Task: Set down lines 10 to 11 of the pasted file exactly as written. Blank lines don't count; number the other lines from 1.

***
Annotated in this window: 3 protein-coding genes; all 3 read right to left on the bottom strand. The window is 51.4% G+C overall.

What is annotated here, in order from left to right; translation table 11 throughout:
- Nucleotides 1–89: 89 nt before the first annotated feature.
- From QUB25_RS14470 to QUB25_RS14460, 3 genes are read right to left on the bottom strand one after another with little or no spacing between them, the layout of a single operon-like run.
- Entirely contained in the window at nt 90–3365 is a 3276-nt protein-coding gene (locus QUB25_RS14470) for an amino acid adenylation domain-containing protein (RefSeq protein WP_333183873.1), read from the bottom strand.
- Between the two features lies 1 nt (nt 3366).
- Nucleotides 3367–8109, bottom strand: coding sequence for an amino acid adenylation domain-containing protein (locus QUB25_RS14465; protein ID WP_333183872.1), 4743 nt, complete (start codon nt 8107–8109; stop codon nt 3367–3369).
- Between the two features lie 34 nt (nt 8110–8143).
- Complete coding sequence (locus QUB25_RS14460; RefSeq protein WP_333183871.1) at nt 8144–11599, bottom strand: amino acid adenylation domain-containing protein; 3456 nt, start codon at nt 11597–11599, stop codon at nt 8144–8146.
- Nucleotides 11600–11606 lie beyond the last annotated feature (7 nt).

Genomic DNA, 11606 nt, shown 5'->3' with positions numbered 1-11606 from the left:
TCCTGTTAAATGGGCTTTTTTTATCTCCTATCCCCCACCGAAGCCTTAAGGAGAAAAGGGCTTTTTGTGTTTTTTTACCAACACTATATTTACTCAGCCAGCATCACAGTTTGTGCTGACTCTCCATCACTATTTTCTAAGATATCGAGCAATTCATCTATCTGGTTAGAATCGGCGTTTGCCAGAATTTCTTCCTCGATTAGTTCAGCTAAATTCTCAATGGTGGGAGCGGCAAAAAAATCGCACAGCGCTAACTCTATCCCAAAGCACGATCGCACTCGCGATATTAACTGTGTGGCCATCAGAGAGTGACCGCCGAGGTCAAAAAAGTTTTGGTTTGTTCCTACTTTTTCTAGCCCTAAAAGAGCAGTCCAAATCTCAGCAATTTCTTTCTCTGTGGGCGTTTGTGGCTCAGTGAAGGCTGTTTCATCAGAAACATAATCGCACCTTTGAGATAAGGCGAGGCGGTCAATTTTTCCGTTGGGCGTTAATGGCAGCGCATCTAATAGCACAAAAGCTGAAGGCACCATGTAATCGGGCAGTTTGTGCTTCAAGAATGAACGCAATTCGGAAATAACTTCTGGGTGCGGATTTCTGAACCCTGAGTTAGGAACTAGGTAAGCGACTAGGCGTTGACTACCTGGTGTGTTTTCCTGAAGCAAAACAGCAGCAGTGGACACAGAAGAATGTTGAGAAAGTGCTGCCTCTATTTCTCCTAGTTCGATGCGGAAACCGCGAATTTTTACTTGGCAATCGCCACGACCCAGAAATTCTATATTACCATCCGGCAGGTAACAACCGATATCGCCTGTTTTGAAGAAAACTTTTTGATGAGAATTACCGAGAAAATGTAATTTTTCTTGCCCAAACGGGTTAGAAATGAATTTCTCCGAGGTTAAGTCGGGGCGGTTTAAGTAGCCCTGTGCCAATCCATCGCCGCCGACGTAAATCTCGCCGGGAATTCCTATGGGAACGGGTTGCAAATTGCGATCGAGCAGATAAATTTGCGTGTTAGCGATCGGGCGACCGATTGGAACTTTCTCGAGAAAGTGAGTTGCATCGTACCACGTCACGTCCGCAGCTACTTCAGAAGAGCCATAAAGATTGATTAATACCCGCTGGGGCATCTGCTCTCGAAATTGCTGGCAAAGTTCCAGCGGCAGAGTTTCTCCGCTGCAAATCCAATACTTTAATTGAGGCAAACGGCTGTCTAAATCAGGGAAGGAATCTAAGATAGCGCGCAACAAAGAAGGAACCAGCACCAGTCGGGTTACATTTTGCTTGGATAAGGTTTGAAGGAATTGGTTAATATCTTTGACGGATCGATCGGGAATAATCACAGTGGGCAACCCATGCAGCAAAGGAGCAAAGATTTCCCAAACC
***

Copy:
- Nucleotides 11600–11606 lie beyond the last annotated feature (7 nt).

Genomic DNA, 11606 nt, shown 5'->3' with positions numbered 1-11606 from the left: